Review – Don’t Breathe a Word

Don’t Breathe a Word

By Jennifer McMahon

HarperCollins

ISBN: 978-0-06-168937-6

3.85 stars

I want to say this was a fantasy story but I’m held up by reality on this one.  Did I like this book?  Yes and no.  Yes, in that the story was well paced, full of twists, and slightly disturbing in a way that makes you keep reading because you must absolutely know what happens and are afraid to put the book down for fear of not finding out.  No, in that sometimes reality is too disturbing and you want to walk away and forget what you read and imagined and go back to a life happy without disturbing images in your head.

Lisa is an imaginative child so much so that she not only imagines but believes she has found the fairy king in the woods behind her house.  Woods full of strange tales, horror stories, and dilapidated stone homes.  When she goes missing, there’s more to the story of a girl and a fairy king and it’s so much more disturbing than anyone, especially her brother, may have wanted to imagine.  Her brother, now a man in his twenties happy in his life and relationship with his girlfriend, Phoebe, Sam would rather forget parts of his childhood and move on but it’s not meant to happen.  When a woman claiming to be his sister appears saying she’s returned from the land of the fairies, the simple life Sam and Phoebe have together is ruined.

Sometimes when you’re reading, especially a story about a young girl gone missing, you know it’s going to turn out badly and all that was at work was sad, despicable, human behavior.  But sometimes you also want to believe there is another fantasy world where she could have been taken and McMahon does a good job of making you really wonder about that.  Is it all an elaborate ruse to fool you and hide psychotic behavior?  Why can’t there be a happy ending here?  I can tell you, without ruining anything, there is no happy ending here and yes, at times you will find yourself repulsed by the characters behavior. You’ll be uncomfortable with the lies they yield and live.  You’ll be utterly disgusted and disturbed by what they do.  Sadly, it’s also compelling and I’ll admit I had a hard time reading and putting this book down.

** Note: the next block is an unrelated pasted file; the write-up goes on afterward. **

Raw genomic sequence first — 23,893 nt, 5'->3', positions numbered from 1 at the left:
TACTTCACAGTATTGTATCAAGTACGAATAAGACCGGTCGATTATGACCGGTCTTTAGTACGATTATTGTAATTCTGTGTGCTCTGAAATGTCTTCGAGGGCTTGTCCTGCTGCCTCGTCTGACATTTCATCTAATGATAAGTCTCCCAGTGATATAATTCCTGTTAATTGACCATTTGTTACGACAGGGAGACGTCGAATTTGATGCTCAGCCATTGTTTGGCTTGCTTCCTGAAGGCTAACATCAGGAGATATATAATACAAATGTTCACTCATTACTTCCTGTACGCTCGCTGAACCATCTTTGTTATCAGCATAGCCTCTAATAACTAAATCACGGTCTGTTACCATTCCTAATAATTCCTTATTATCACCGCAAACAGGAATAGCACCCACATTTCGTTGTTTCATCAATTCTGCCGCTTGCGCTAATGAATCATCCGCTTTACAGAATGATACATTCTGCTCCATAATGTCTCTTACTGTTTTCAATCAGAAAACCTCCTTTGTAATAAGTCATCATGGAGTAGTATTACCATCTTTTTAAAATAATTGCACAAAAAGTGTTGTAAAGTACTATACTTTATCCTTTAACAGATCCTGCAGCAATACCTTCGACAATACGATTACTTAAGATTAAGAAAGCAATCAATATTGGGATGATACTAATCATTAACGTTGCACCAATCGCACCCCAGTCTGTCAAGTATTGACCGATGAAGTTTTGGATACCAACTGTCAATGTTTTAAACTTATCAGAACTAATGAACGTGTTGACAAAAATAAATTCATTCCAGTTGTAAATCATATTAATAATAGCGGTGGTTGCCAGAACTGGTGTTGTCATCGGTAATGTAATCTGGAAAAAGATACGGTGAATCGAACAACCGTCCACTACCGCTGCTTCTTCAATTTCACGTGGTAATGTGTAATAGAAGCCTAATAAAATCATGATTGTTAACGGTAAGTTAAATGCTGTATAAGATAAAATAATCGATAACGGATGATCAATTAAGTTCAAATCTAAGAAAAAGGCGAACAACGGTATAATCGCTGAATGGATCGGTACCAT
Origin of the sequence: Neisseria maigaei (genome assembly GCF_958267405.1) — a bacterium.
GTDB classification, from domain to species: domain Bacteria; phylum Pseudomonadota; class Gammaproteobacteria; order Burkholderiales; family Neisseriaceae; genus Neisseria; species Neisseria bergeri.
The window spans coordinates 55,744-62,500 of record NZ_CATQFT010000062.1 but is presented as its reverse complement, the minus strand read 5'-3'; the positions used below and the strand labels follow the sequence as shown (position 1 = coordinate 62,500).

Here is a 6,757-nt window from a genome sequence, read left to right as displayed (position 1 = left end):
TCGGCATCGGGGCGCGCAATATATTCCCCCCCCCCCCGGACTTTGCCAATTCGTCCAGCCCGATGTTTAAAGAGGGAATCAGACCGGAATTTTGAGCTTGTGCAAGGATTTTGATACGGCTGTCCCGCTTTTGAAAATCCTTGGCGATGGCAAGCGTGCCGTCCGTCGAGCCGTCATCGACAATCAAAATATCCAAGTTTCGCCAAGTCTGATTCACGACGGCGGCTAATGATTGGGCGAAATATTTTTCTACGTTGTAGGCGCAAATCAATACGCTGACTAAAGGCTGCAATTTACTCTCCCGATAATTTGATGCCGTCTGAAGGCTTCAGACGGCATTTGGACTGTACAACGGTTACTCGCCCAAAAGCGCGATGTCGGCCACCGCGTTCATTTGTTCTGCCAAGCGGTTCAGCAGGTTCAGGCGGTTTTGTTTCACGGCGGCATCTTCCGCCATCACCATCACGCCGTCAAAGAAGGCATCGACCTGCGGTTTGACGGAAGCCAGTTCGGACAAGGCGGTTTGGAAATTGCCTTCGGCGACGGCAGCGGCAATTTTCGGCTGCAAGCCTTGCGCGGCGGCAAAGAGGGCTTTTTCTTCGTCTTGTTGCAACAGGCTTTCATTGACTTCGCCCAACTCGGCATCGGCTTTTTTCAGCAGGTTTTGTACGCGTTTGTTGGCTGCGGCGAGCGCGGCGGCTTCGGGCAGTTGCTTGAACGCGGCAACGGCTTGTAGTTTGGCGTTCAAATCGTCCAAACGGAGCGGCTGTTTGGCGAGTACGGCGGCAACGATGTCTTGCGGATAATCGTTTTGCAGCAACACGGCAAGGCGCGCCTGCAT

That’s also what’s making me a little wishy-washy on this.  Did I not like it because it made me uncomfortable?  Well written books should do that to a certain extent.  But ultimately, I can’t say I loved it and I don’t honestly know if it was because of the subject matter.  Having a visceral reaction to something I read doesn’t mean it’s not good if my reaction was negative, does it?

Either way this book gets credit for holding me nearly hostage for several hours to finish it before my heart stopped pounding.  If nothing else, McMahon knows how to get hold of a reader.

Don’t Breathe a Word will be released May 2011.

I won this book as part of the Early Reviewers Program on LibraryThing.

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2 thoughts on “Review – Don’t Breathe a Word

  1. Interesting dichotomy there between your two reactions to the book. I’m of the opinion that a book should move you and make you think about things you wouldn’t normally think about, but I don’t think a book should give you a sort of literary PTSD after you’re done reading it.

    Also, I think it’s totally okay to not be happy with the subject matter of a book. If we can be unhappy with writing style, characters, and plot and have those things affect our enjoyment of a book (and whether we consider it a “good” or “bad” book), it should be okay to be unhappy with subject matter doing the same. Maybe if we were perfect book reviewer automaton that wouldn’t be cool, but this is a personal book blog and that sort of thing is okay in this sphere of, like, literary stuff.

    I hope that made sense. 😀

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